“The audit established that 1 448 members have criminal offences,” Police Minister Nathi Mthethwa said in a statement. “Reaching this milestone was critical for us as this was a very complex and painstaking exercise which entailed the assessment of individual members records,” Mthethwa said.
The process began two years ago and included auditing of all SAPS employees, those employed under the SAPS Act and Public Service Act.
It entailed thorough processing of statistical data, cross checking against the Crime Information System, personnel human resource files and finger printing.
Mthethwa said the audit process was protracted and took longer than anticipated because part of the approach on the matter was to ensure that the ministry exhausted all avenues, be they legal, operational as well as the labour relations aspects.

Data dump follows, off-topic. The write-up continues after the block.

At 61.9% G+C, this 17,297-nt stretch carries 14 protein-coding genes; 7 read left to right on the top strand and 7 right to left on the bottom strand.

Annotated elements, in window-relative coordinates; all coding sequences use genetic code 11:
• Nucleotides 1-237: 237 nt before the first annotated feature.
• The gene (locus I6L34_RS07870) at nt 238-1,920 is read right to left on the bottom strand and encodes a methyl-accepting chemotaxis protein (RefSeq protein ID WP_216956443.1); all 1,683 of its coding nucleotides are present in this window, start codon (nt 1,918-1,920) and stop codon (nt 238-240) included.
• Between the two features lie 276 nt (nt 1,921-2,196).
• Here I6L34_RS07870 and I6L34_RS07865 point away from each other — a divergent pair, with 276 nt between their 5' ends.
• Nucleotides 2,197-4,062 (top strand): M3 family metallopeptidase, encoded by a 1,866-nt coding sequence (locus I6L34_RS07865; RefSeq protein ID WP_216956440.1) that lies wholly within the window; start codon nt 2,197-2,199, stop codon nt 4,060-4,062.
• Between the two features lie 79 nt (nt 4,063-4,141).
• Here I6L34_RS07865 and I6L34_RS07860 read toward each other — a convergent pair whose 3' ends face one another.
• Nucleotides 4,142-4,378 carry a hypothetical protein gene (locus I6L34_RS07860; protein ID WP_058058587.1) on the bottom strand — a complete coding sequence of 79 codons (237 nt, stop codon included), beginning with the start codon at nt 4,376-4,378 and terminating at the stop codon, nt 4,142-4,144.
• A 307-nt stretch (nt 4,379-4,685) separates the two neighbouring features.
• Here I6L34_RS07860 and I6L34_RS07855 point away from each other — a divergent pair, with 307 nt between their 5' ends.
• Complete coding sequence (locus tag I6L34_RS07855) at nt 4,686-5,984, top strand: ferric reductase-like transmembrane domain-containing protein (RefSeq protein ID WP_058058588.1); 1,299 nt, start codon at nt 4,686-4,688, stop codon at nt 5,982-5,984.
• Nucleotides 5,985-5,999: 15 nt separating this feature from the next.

“The next step is for the National Commissioner of Police, General Riah Phiyega, to act on the outcome of the audit. I have now instructed her and the management team that feedback on action should be provided to me by the end of October this year,” the Minister said.
Mthethwa indicated that the audit process revealed serious challenges with regard to management of discipline within the department. It was against this backdrop that he instructed the officials to develop a long term strategy on matters of discipline and related matters, which they were busy with.
“I wish to sincerely thank the team which worked very hard and meticulously to ensure that this audit was completed. The process going forward will require even more dedication.”
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